I’m a thru-hiking video junkie.
I love to watch the journey people take from one end of a trail to the other. The Appalachian Trail (more than 2,000 miles from Georgia to Maine) is the one I’ve watched people hike the most, but at first, I was confused by some of the lingo thru-hikers used.
A couple of such phrases were “white” and “blue” blazes. Eventually, I figured out that the white blazes are just marks (usually on trees) to keep hikers on the trail. Blue blazes are marks that take hikers down side trails, usually to spectacular views, a water source, a campground or any number of other interesting features.
Blue blazes require extra work. A hiker might be pulled from the main trail by a mile or more, which means his or her overall mileage for that day is going to take a hit, but almost always, the hiker who follows blue blazes is happy because the payoff at the end of the side trail is worth it.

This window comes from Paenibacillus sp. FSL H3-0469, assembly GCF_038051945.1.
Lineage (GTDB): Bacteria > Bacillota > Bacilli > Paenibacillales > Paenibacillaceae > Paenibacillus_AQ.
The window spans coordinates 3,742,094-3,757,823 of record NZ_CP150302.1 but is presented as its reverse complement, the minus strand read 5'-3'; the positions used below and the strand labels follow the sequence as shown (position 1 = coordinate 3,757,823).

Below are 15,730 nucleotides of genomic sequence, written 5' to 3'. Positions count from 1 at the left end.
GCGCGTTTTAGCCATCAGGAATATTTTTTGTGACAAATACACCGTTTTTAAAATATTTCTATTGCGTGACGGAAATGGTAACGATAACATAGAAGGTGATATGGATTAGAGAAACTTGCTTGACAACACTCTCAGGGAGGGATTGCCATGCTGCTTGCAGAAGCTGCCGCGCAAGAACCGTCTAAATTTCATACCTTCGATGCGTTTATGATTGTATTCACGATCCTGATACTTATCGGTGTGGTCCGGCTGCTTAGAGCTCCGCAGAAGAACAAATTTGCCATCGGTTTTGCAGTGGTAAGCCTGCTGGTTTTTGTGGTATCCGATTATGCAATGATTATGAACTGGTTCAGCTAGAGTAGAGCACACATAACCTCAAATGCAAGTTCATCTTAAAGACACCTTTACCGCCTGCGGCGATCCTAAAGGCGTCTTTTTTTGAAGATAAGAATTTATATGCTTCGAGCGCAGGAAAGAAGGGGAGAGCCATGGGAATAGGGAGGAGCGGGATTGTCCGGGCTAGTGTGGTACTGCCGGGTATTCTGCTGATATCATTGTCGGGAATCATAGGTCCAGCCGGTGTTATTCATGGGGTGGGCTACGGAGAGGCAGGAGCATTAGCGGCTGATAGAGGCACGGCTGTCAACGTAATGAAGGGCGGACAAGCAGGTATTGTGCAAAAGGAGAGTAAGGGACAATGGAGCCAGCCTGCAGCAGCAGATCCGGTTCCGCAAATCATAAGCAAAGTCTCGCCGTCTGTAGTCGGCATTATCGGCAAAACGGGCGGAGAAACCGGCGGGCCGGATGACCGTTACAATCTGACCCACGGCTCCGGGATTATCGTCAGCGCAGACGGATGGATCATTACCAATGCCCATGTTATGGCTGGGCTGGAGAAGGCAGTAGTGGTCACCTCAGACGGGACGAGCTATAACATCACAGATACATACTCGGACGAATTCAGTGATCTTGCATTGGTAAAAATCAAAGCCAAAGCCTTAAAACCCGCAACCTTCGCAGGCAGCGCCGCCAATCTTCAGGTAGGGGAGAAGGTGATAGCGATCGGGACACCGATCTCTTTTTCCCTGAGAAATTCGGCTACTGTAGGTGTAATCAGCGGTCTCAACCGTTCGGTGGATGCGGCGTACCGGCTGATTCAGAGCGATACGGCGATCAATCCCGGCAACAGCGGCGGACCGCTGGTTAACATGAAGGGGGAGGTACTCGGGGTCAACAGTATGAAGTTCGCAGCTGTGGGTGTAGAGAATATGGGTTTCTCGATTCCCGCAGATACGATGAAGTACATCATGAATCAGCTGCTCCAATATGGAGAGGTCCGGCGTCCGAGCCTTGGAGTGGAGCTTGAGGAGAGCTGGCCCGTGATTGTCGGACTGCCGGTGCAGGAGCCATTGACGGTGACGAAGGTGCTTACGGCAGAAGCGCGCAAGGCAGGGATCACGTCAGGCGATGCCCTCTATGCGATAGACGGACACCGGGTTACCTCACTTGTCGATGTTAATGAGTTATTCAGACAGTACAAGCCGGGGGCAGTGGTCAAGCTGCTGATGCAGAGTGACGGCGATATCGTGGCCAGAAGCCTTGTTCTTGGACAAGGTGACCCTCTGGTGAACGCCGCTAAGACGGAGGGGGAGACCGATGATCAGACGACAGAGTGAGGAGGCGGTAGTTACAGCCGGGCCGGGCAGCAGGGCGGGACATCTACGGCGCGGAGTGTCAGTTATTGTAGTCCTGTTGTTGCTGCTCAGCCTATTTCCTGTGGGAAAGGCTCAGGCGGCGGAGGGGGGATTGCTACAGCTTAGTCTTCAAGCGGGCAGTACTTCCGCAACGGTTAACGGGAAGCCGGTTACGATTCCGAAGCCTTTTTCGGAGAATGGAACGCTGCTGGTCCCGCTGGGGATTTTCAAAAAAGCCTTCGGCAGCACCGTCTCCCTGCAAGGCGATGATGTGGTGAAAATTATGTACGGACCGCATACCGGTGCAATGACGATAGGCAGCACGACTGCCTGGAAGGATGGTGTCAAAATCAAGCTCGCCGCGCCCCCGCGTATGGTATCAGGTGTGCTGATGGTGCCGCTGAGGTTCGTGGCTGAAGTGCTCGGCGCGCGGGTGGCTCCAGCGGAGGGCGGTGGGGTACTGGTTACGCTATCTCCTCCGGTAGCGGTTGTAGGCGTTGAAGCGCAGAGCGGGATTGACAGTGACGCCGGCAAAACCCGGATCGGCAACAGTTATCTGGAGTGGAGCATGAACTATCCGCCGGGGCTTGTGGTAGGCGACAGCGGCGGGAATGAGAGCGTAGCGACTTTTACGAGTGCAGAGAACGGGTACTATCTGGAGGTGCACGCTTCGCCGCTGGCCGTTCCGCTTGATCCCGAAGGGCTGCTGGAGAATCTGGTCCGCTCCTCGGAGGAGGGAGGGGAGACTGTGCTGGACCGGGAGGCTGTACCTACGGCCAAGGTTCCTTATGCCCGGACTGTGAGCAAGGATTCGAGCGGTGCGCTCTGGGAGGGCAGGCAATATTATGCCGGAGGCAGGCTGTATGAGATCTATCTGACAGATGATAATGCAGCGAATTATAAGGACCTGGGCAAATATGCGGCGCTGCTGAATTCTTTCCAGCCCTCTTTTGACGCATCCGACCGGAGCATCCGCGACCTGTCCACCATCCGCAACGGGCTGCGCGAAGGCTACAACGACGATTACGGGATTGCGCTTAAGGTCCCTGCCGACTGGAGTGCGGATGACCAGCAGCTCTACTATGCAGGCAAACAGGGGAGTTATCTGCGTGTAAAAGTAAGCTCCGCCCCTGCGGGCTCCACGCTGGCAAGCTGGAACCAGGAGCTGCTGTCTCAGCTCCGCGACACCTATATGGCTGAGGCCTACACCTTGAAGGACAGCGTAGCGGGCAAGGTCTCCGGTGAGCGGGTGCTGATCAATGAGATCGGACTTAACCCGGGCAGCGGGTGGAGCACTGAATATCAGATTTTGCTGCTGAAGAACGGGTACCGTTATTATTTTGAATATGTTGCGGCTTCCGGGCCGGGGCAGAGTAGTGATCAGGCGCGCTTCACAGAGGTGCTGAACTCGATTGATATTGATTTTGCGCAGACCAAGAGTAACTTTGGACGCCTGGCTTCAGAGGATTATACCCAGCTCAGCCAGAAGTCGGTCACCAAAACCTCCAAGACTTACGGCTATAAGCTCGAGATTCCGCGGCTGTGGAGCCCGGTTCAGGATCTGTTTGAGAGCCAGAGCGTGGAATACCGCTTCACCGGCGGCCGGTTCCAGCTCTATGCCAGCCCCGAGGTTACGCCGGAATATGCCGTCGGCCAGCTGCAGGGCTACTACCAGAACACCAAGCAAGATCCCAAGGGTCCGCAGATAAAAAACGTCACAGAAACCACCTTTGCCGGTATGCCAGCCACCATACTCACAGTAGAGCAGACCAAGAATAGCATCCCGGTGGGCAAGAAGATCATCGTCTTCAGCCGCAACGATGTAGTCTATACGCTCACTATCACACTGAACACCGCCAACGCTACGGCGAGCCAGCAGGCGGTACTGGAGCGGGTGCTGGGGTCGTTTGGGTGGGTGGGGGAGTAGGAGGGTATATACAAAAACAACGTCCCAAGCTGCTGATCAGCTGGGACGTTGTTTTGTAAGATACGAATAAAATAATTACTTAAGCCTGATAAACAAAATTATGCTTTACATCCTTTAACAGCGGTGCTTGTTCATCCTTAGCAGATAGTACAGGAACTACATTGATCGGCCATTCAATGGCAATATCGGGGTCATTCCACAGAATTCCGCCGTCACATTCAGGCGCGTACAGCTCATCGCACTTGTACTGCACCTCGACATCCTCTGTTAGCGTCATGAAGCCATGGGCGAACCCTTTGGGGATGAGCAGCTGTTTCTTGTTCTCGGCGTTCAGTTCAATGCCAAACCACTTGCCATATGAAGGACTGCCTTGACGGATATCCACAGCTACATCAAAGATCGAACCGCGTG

It makes me think about the rat race we are all prone to run in ordinary life and how intentional we must be to look for the blue blazes.
For me, blue blazes include veering from working overtime to read, or skipping television to hit a local walking trail, or making time to meet friends for coffee — even when I’m pressed for time.
I tend to stick with the white blazes — to keep working, to put my feet up at the end of the workday and watch TV, or to check off the next thing on my to-do list. There’s a place for all that, but I have a feeling that when I look back, I’ll be happy that I intentionally stepped away once in a while to explore the blue blazes of life.